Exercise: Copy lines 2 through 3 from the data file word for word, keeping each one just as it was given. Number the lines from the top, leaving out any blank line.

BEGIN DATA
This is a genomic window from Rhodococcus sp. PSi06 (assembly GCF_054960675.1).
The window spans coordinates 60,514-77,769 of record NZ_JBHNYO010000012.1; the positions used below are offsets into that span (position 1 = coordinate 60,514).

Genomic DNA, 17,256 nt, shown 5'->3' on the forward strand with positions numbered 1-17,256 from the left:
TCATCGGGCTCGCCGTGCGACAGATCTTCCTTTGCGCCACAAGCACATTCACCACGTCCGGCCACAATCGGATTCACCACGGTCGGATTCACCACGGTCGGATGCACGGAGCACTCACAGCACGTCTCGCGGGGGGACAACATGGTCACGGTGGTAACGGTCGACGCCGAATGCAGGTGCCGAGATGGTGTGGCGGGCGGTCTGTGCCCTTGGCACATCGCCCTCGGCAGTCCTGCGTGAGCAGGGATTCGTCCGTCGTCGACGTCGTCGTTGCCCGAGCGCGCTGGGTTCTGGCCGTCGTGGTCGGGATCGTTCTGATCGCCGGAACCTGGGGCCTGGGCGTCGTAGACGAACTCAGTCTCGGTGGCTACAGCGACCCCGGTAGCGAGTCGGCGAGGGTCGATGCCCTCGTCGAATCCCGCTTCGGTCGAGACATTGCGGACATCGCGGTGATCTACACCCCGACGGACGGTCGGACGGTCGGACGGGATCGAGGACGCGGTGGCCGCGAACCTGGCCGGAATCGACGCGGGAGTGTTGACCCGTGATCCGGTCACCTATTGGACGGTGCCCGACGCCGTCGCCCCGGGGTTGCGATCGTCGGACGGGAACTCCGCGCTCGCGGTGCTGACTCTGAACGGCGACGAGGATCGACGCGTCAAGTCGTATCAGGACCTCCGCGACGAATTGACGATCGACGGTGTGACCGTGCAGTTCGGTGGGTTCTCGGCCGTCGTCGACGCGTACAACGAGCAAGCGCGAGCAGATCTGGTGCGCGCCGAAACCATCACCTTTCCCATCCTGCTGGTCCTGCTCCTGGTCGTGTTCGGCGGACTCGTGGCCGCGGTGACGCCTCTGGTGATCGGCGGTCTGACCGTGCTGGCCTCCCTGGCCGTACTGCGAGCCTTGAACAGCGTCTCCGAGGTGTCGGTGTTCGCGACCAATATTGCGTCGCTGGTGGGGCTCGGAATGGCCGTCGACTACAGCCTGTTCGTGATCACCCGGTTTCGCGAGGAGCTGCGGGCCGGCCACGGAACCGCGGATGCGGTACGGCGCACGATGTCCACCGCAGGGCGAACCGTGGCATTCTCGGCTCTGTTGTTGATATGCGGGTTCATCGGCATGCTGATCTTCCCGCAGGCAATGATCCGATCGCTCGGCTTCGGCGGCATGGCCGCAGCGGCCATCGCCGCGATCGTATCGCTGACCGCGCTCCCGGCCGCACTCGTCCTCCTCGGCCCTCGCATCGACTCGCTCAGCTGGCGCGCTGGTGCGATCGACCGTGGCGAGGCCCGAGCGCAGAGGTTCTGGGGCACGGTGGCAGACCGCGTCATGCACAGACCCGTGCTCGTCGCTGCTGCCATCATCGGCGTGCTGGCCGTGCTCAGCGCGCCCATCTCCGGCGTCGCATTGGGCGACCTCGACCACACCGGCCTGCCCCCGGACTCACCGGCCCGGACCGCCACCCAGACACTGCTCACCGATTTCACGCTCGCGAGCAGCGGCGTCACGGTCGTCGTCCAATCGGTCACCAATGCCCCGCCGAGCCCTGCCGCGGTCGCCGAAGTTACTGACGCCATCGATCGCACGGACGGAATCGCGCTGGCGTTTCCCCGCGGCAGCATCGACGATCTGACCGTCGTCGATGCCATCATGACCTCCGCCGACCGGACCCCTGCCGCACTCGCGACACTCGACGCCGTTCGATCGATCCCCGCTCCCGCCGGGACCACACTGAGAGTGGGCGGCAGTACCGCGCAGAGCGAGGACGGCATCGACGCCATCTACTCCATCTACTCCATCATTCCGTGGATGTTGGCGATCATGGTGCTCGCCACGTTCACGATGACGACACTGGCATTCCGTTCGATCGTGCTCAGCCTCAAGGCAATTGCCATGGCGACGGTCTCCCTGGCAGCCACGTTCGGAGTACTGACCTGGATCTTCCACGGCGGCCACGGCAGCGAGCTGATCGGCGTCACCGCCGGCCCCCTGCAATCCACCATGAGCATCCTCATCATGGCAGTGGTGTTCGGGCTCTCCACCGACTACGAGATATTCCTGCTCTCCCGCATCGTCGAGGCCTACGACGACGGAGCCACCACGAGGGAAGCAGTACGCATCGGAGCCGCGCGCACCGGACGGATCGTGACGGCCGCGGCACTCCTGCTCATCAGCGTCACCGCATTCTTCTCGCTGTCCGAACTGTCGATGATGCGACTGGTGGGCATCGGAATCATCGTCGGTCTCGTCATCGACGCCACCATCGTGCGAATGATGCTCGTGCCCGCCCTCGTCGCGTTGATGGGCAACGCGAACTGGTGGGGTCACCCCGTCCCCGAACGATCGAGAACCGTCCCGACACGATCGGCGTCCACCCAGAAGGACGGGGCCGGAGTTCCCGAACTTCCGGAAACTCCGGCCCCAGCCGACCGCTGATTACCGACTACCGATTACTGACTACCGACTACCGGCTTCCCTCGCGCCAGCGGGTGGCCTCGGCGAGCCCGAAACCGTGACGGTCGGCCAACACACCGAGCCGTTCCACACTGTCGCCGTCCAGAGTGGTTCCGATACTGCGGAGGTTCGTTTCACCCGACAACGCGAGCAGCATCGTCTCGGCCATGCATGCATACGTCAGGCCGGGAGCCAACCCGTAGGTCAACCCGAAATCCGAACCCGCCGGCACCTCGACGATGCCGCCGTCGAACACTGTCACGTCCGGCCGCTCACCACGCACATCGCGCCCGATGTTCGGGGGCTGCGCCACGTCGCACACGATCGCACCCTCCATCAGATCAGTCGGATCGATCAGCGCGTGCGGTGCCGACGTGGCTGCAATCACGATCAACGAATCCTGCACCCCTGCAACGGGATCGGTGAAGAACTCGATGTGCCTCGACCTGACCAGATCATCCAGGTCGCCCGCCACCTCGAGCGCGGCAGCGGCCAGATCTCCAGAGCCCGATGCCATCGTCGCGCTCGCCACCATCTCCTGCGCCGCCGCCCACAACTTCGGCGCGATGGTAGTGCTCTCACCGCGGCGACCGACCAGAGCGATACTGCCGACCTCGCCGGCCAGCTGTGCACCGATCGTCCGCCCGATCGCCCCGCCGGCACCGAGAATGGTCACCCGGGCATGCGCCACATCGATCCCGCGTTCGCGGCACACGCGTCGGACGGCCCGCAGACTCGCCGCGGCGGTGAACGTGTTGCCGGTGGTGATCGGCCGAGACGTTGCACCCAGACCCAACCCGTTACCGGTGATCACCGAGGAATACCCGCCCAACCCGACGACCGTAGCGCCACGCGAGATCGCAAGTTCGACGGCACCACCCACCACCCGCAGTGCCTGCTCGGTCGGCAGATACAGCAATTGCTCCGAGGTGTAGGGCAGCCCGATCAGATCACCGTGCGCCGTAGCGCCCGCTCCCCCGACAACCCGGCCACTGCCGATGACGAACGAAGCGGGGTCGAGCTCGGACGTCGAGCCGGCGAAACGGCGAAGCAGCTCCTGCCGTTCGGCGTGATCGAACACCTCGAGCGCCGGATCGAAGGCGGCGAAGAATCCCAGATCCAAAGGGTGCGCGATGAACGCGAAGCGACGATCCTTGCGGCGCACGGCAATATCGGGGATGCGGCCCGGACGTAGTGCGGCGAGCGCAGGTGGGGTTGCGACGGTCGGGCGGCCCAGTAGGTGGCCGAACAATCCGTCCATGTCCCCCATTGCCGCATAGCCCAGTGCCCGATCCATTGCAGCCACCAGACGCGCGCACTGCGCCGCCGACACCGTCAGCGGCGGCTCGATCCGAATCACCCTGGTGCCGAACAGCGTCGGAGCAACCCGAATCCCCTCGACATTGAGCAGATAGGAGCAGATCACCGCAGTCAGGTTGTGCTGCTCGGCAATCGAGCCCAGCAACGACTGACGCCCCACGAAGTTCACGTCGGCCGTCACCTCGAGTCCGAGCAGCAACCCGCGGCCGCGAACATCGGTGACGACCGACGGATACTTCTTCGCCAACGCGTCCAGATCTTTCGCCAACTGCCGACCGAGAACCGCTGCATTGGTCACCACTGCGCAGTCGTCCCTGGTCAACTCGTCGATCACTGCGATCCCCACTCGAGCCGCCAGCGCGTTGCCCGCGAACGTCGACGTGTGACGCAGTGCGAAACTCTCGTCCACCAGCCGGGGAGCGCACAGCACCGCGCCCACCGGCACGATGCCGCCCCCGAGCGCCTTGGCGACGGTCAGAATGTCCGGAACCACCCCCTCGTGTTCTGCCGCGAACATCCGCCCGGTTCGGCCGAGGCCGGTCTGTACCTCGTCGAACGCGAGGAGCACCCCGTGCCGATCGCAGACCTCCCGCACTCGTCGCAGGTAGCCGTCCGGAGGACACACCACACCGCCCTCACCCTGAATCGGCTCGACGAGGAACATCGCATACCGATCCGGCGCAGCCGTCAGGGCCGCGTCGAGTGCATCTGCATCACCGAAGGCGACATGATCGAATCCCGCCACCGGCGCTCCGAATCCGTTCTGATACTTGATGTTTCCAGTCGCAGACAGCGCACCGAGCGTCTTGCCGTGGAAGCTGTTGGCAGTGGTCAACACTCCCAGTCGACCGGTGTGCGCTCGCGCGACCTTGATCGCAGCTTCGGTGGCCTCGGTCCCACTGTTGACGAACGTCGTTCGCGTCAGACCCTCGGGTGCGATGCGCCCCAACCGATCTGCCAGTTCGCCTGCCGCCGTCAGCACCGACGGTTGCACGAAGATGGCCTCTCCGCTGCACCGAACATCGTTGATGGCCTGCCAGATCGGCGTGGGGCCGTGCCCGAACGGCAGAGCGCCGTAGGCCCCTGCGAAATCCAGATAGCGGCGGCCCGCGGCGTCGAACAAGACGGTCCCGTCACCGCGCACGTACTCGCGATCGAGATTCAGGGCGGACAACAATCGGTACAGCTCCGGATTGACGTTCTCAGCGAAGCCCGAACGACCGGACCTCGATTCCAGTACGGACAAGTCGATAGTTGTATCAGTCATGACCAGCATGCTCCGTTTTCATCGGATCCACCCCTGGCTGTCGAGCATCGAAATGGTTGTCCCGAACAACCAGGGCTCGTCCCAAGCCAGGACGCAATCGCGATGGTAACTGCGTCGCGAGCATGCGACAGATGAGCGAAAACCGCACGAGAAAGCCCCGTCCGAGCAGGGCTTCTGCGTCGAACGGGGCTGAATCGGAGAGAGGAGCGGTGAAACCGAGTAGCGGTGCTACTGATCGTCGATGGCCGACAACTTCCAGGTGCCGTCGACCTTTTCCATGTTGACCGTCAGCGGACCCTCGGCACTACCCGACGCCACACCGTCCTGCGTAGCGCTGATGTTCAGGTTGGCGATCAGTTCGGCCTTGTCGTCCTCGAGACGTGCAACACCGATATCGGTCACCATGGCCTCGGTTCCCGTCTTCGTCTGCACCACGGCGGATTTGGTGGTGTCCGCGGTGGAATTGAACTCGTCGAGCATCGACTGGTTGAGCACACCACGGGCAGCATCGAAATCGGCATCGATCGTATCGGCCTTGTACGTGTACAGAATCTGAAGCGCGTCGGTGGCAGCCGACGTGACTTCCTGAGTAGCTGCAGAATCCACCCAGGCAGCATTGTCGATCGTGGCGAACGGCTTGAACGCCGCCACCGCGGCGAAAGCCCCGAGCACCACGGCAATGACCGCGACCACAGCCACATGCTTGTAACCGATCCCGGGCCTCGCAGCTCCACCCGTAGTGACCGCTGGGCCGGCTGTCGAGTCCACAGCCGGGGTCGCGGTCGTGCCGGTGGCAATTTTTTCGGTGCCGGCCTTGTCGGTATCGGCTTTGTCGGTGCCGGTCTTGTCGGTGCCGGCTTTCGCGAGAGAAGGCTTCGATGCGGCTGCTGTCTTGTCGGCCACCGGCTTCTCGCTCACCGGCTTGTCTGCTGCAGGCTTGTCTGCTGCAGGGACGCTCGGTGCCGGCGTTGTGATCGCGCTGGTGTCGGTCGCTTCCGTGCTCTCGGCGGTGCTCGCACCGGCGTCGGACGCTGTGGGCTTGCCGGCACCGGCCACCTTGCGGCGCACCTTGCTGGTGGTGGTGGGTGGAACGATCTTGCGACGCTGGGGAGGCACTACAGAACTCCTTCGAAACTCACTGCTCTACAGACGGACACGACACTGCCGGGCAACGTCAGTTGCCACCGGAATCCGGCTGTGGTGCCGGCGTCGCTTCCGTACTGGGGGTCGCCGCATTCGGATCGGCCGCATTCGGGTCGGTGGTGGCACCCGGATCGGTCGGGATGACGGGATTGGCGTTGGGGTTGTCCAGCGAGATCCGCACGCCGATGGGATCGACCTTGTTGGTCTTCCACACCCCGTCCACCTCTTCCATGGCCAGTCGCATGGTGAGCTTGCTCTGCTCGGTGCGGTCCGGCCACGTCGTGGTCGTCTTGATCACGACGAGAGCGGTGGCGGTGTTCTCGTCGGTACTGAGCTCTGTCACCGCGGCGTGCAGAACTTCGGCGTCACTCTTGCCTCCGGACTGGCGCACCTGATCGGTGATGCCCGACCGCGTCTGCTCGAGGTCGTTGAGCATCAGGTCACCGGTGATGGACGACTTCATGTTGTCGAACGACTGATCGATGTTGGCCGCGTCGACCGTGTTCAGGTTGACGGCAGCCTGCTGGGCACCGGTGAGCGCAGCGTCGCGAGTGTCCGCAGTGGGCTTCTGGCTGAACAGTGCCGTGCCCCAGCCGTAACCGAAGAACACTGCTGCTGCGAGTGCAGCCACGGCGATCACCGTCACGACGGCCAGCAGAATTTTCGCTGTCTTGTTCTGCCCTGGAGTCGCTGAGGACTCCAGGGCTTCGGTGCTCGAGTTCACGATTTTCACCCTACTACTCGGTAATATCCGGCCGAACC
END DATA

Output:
The window spans coordinates 60,514-77,769 of record NZ_JBHNYO010000012.1; the positions used below are offsets into that span (position 1 = coordinate 60,514).

Genomic DNA, 17,256 nt, shown 5'->3' on the forward strand with positions numbered 1-17,256 from the left: